Often referred to as “the friendly island”, Molokai, with its absence of street lights and its population of less than 8000, is quite different from its Hawaiian neighbours. While tourism may not be as rife on this island as it is on the others, Molokai still makes for an incredible destination to visit, as it is truly rich in history, culture and natural beauty.
Things to See and Do
Molokai is home to a wide range of different attractions, with one of the most popular being the Kalaupapa National Historic Park. This park was once the location at which those who had Hansen’s Disease, or leprosy, were confined too, and is still home to those who survived the illness. The Palaau State Park is just adjacent to this, and is home to the Kaule O Nanahoa, which is a cultural site that locals believe is able to increase one’s fertility. There are also several farms dotted around the area, from the Plumeria Farm, where visitors are able to pick flowers to string leis together, to the Kumu Farms, where you will be able to see everything from papayas to bananas to local herbs being grown. Molokai is also home to one town, called Kaunakakai, and while this may be quite small, it is still worth exploring to soak up local life. Try to time your visit for a Saturday morning, as this is when the local market is held, and the entire town turns in to a buzz of activity.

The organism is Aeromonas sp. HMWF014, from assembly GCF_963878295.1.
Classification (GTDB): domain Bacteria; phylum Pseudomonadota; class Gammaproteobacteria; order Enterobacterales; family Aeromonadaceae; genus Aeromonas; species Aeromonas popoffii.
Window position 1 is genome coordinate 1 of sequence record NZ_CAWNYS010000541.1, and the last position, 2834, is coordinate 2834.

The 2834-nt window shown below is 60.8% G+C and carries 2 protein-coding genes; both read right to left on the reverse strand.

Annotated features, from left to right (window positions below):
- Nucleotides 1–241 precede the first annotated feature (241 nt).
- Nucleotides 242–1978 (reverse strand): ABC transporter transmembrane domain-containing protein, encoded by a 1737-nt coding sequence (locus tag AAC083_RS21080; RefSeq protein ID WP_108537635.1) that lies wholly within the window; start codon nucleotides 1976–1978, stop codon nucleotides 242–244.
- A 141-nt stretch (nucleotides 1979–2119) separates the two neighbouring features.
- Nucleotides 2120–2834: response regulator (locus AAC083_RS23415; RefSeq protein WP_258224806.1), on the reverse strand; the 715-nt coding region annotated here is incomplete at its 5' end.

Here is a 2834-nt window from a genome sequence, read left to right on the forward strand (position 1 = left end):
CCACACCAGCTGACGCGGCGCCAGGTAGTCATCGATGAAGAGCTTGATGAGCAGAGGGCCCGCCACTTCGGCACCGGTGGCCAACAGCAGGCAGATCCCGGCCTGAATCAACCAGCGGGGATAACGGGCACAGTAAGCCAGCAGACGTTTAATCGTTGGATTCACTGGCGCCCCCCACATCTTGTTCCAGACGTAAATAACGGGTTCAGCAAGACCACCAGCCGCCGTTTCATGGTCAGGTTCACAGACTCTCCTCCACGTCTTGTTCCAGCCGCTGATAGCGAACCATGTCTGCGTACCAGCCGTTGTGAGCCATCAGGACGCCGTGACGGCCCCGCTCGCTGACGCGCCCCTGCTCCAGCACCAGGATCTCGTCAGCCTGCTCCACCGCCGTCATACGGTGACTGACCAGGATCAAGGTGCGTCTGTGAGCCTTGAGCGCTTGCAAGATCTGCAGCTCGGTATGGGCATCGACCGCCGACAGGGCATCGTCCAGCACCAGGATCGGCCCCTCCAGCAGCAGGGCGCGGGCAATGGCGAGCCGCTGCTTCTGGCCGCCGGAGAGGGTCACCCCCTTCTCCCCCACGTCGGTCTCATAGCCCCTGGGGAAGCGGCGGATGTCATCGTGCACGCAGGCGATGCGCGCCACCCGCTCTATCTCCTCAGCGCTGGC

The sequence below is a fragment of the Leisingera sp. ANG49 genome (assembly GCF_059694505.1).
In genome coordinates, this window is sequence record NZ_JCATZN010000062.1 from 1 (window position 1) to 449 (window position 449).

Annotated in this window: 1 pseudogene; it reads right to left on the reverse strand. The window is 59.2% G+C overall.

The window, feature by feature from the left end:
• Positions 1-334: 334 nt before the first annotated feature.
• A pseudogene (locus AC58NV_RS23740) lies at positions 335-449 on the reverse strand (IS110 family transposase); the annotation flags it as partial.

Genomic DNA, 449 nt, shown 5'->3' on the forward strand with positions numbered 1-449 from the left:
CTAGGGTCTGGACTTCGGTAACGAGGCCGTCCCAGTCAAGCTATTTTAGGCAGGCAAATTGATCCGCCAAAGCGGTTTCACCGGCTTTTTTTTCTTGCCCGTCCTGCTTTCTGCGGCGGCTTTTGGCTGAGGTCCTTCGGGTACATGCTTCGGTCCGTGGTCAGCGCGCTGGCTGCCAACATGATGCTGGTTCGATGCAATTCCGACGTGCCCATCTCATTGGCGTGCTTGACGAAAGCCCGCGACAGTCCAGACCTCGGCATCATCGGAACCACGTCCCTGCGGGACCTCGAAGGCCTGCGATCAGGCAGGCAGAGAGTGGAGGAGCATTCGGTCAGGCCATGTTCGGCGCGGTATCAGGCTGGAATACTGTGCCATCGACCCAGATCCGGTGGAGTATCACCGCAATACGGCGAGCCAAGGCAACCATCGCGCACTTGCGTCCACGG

Where to Eat
When it comes to dining on Molokai, be sure not to expect any extravagant, fine-dining restaurants. However, this definitely does not mean that the food is anything to be shunned, as the local flavors and fresh produce that you will be served up far exceeds those at some of the best restaurants in the world. In town, there are several options to choose from, such as Maka’s Corner, which is known for their mahi, and Molokai Burger, which creates burgers that are made from beef that has been raised on the island itself. The Kualapuu Cookhouse is also worth stopping off at, as is Kanemitsu’s Bakery, which is famous for its fresh, hot bread, sliced down the middle and filled with everything from jelly to cream cheese to cinnamon.
Where to Stay
While the other Hawaiian islands may boast a range of luxury resorts, Molokai does not have a single one, but this is a huge part of its charm. There are a couple of small hotels and bed and breakfasts on the island, such as Hotel Molokai, which is just five minutes away from town and boasts a line of traditional Polynesian bungalows. There are several other beachfront properties that are available for holiday rentals, but for those who want to experience a night under the stars, camping is also an option. There are four camp sites on the island that allow overnight camping, one of which is situated right next to the longest white sand beach in all of Hawaii, guaranteeing incredible views.
For those who are seeking out solitude and relaxation, Molokai is definitely the Hawaiian island to head for. While it may lack high-tech amenities and luxury comforts, it more than makes up for this with its authentic Hawaiian style, and, of course, its famous hospitality.